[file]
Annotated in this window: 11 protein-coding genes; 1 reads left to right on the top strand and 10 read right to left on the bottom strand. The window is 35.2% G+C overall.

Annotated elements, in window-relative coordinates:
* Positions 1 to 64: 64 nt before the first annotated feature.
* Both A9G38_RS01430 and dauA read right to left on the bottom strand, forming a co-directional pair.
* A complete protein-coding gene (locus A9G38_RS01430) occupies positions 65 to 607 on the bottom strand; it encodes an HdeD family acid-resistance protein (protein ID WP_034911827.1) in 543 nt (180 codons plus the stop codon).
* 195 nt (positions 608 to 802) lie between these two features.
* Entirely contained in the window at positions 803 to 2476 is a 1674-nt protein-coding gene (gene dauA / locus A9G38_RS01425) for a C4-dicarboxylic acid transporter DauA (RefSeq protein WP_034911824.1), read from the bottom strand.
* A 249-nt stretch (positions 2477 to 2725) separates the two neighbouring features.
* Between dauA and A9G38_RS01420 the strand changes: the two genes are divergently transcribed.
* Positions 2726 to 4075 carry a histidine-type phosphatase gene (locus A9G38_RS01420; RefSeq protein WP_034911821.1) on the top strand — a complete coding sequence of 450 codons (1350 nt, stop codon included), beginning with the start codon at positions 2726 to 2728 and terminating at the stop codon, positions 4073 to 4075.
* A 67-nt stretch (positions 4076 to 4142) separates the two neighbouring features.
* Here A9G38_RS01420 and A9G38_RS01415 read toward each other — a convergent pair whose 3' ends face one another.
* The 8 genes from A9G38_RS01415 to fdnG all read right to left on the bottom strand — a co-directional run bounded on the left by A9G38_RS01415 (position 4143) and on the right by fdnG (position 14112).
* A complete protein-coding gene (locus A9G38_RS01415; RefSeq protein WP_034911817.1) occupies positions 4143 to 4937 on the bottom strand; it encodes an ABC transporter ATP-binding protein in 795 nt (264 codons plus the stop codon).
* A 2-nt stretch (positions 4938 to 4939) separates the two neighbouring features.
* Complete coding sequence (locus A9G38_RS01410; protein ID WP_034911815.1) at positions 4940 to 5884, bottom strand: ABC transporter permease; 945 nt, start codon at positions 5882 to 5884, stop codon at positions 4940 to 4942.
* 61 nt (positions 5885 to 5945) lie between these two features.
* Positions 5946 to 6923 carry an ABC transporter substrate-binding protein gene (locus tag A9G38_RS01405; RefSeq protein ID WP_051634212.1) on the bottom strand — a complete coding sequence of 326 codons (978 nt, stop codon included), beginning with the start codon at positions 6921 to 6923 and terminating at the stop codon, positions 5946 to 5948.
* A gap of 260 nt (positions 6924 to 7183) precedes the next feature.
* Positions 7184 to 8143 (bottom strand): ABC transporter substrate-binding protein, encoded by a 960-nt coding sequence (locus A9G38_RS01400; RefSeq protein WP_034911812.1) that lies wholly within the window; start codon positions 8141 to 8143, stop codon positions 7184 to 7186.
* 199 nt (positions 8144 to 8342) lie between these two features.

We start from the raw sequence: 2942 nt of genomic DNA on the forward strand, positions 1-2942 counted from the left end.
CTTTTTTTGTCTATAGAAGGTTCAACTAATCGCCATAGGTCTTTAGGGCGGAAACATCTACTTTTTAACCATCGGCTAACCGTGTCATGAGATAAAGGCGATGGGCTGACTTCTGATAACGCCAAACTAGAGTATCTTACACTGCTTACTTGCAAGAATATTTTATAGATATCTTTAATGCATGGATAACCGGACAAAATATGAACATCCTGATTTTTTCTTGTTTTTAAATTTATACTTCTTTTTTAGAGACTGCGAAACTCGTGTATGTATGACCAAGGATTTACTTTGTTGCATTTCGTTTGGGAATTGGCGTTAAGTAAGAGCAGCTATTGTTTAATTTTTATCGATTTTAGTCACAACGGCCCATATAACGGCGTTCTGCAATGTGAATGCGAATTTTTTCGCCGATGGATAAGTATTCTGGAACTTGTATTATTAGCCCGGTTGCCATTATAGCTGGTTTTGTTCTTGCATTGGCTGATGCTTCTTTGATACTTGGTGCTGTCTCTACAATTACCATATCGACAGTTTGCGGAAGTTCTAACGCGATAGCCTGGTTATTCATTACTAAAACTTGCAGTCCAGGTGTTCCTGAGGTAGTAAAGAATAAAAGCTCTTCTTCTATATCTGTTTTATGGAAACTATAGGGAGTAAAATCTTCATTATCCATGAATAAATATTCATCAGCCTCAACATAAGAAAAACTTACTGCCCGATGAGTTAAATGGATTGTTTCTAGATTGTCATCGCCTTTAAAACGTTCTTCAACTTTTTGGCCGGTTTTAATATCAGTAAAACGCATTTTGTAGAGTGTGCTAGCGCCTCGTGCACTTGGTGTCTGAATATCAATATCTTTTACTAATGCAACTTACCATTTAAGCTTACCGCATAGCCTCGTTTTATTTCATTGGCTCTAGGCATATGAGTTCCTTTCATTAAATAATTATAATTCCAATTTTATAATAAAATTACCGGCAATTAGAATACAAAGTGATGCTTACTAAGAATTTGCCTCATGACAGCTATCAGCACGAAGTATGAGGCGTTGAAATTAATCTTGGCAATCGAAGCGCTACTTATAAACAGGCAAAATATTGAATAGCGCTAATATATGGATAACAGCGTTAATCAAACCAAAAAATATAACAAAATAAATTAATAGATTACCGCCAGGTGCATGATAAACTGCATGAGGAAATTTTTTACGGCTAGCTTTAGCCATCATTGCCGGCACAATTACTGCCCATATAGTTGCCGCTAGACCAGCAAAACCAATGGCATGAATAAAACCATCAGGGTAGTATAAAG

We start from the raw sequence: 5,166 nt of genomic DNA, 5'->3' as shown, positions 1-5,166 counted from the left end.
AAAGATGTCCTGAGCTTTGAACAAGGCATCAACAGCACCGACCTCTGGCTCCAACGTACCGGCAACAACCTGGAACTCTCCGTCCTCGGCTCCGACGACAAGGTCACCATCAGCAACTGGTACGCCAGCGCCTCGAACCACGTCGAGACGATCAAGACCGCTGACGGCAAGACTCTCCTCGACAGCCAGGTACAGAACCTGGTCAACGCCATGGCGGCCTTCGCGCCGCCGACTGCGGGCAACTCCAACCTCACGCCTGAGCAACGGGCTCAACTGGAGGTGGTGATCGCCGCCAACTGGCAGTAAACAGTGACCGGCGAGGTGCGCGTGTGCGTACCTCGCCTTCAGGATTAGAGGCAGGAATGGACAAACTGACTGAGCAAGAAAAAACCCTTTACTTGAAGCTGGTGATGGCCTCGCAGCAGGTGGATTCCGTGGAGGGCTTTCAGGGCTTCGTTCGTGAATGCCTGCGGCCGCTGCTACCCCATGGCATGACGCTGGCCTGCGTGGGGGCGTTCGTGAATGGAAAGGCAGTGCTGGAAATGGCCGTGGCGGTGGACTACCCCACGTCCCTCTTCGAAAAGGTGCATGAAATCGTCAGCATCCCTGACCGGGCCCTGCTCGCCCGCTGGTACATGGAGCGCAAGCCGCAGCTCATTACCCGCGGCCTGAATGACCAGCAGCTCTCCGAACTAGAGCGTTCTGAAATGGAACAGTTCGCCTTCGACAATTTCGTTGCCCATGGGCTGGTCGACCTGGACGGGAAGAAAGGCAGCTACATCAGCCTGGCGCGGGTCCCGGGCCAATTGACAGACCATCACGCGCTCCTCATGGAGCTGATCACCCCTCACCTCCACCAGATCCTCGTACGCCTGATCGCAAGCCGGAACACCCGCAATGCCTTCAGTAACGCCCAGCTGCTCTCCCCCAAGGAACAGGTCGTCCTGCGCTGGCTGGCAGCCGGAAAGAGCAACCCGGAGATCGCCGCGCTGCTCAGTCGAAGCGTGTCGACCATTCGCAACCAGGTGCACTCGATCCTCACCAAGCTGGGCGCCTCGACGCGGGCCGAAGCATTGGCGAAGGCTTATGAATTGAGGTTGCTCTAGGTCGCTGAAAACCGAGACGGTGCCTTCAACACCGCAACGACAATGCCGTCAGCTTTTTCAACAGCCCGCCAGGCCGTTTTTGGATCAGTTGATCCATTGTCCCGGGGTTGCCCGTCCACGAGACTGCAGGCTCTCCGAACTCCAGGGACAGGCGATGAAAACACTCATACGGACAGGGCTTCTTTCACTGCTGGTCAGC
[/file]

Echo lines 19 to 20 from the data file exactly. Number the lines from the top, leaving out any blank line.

* A gap of 260 nt (positions 6924 to 7183) precedes the next feature.
* Positions 7184 to 8143 (bottom strand): ABC transporter substrate-binding protein, encoded by a 960-nt coding sequence (locus A9G38_RS01400; RefSeq protein WP_034911812.1) that lies wholly within the window; start codon positions 8141 to 8143, stop codon positions 7184 to 7186.